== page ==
Bringing you hot topics, from cold places

Discover the latest updates on our activities, team and research findings. You can browse, filter by category or type, or search by keywords.

Leaving Lyttelton

Ross Sea Voyage Update #1: Leaving Lyttelton

Date: 2024
Type: Update
Summary: The Ross Sea Voyage 2024 is underway. Seven scientists from the Antarctic Science Platform departed Lyttleton at 1700 on 6 January on Italy’s RV Laura Bassi icebreaker, with around 25 Italian colleagues. This climate-focused mission will spend two months at sea.
Fig. 8180: Byrd Glacier Study

Rock Clocks: Using cosmogenic nuclides to reconstruct past ice sheet change

Date: 2023
Summary: Researchers are about to return to Antarctica in search of rocks. Not just any rocks – rocks on mountain tops that have been dropped off by thinning ice since the last ice age.
Fig 1 D Deep

Geophysical exploration at Discovery Deep

Date: 2023
Type: Update
Summary: We are collecting a variety of geophysical datasets at Discovery Deep to better understand the configuration of ice, ocean and sub-seafloor geology along the west side of the Ross Ice Shelf. To better constrain forecasts and models of change as Antarctic ice sheets respond to warming, we need information on present and past environments in the region. This requires drilling to collect ice and seafloor sediment cores. Within the Antarctic Science Platform, and through collaborative international programmes like SWAIS2C, our focus so far has been on drilling sites, which investigate contrasting regions of the ice shelf.
IMG 0556 Bella Zeldis copy

Highlights from Antarctic ice dynamics research 2022/23

Date: 2023
Type: Update
Authors: Project 1
Summary: The world’s ice sheets are sensitive to environmental change and, as the largest reservoir of freshwater on Earth, melting of the Antarctic Ice Sheet has significant potential to raise sea levels and disrupt global ocean circulation. To determine ice sheet response to warming, our team of researchers in the Antarctic Ice Dynamics project are looking at environmental records of how the Antarctic ice sheets and surrounding ocean have changed in the past, and comparing those records to signals of change that we can detect today.
Hydrographic mooring being deployed in Terra Nova Bay

Highlights from Antarctic ocean mechanics research 2022/23

Date: 2023
Type: Update
Authors: Project 2
Summary: A changing Antarctica will impact oceanic transport of heat and other associated materials, such as salt, carbon dioxide, oxygen and nutrients. Researchers in the Antarctic Ocean Mechanics project are investigating past and present ocean conditions - currents, polynya formation, sea ice and dispersion of meltwater - and how this may change as the world warms.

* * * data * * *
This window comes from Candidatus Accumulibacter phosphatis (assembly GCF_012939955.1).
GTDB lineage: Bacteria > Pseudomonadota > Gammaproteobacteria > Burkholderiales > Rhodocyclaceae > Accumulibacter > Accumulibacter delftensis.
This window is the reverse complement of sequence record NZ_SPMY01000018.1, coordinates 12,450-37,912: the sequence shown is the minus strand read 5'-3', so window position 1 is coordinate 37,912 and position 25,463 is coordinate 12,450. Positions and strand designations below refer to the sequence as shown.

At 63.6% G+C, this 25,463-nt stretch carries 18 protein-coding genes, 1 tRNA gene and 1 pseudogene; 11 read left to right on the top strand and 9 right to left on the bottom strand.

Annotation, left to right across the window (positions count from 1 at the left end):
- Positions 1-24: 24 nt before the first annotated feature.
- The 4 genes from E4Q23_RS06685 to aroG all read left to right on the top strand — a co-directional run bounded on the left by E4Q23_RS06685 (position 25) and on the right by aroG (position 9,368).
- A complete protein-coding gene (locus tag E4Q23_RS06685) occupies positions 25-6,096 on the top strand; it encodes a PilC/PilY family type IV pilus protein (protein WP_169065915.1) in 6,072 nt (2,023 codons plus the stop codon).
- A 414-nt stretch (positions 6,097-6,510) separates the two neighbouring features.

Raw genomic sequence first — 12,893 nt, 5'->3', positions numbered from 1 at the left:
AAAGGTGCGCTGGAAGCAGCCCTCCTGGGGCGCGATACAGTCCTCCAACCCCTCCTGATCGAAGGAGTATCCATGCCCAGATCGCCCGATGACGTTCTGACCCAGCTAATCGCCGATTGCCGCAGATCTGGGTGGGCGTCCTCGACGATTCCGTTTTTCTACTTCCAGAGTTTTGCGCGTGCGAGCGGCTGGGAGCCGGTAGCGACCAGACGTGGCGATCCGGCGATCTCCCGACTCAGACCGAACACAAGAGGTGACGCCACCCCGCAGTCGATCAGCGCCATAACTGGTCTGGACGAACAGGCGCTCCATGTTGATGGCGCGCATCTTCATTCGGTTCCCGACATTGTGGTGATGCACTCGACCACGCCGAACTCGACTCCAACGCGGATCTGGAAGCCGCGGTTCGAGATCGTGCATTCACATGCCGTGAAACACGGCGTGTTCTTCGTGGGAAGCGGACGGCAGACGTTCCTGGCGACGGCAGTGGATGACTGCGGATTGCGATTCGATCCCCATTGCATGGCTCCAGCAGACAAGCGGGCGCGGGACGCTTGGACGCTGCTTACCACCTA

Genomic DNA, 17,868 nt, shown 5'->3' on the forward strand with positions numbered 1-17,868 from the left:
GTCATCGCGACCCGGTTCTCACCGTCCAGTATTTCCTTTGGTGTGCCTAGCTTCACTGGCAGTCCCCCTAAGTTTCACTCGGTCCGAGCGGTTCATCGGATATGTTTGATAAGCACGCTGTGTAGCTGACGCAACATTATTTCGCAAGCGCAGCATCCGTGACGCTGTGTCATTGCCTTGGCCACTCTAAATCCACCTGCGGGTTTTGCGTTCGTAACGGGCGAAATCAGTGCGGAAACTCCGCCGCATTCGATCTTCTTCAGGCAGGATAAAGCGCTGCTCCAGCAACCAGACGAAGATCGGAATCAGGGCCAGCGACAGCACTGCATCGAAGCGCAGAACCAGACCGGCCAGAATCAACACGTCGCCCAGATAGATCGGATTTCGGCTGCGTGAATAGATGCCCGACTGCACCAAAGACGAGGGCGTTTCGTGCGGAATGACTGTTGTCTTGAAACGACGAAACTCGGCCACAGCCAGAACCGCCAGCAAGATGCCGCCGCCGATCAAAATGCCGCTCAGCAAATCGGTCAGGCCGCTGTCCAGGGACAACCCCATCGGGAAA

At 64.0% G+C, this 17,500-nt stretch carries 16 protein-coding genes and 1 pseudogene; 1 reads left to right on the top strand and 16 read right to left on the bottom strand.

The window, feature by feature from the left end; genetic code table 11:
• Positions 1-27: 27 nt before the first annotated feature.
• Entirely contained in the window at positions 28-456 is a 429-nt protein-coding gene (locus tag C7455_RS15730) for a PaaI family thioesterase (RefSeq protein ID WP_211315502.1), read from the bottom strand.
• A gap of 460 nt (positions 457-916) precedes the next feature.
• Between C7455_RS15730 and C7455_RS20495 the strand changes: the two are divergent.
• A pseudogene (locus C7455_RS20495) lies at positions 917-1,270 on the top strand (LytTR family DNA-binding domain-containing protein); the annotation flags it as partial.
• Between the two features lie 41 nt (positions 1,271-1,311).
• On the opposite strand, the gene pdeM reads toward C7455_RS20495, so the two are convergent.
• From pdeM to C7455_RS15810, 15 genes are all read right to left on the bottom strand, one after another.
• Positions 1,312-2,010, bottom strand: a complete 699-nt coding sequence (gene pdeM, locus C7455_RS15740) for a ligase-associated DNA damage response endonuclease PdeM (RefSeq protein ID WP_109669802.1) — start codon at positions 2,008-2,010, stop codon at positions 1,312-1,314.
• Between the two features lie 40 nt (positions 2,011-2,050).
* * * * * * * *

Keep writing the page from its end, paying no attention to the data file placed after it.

Fig 1 tangaroa in Ant

Highlights from ecosystems research 2022/23

Date: 2023
Type: Update
Authors: Project 3
Summary: The Ross Sea region contains one of the most productive marine ecosystems in the Southern Ocean, encompassing open ocean, pack ice and coastal habitats, including much of the world’s largest marine protected area. It also harbours diverse land-based ecosystems ranging from iconic Antarctic lakes to ancient soils that are home to unique biota. Our team of researchers in the Ross Sea Ecosystems project is working to better understand what the future may hold for these environments. We are developing new techniques and autonomous instruments for remote sensing to fill gaps in understanding of biodiversity and ecological process.
Sampler site

Highlights from sea ice and carbon cycle feedback research 2022/23

Date: 2023
Type: Update
Authors: Project 4
Summary: Sea ice extent, and the exchange of carbon dioxide (CO2) and other gases between the atmosphere and ocean, varies from year to year, influenced by changes in atmospheric and open-ocean conditions. Understanding the difference between seasonal variability and long-term change is key to predicting Antarctica’s influence on the future global climate system. Researchers in the Sea Ice and Carbon Cycle Feedbacks project are analysing variability in sea ice and the carbon cycles in the Ross Sea region and on larger scales, including connections to atmospheric circulation and climate processes across the Southern Ocean and much of the Southern Hemisphere.

We landed a camera on Venus before seeing parts of our own oceans – it’s time to ramp up observations closer to home

Date: 2023
Authors: Craig Stevens and Natalie Robinson
Summary: If we want to better understand the climate-regulating role of Earth’s oceans, we must increase the effort we put into observing them, with a focus on our planet’s largest heat sink, the Southern Ocean.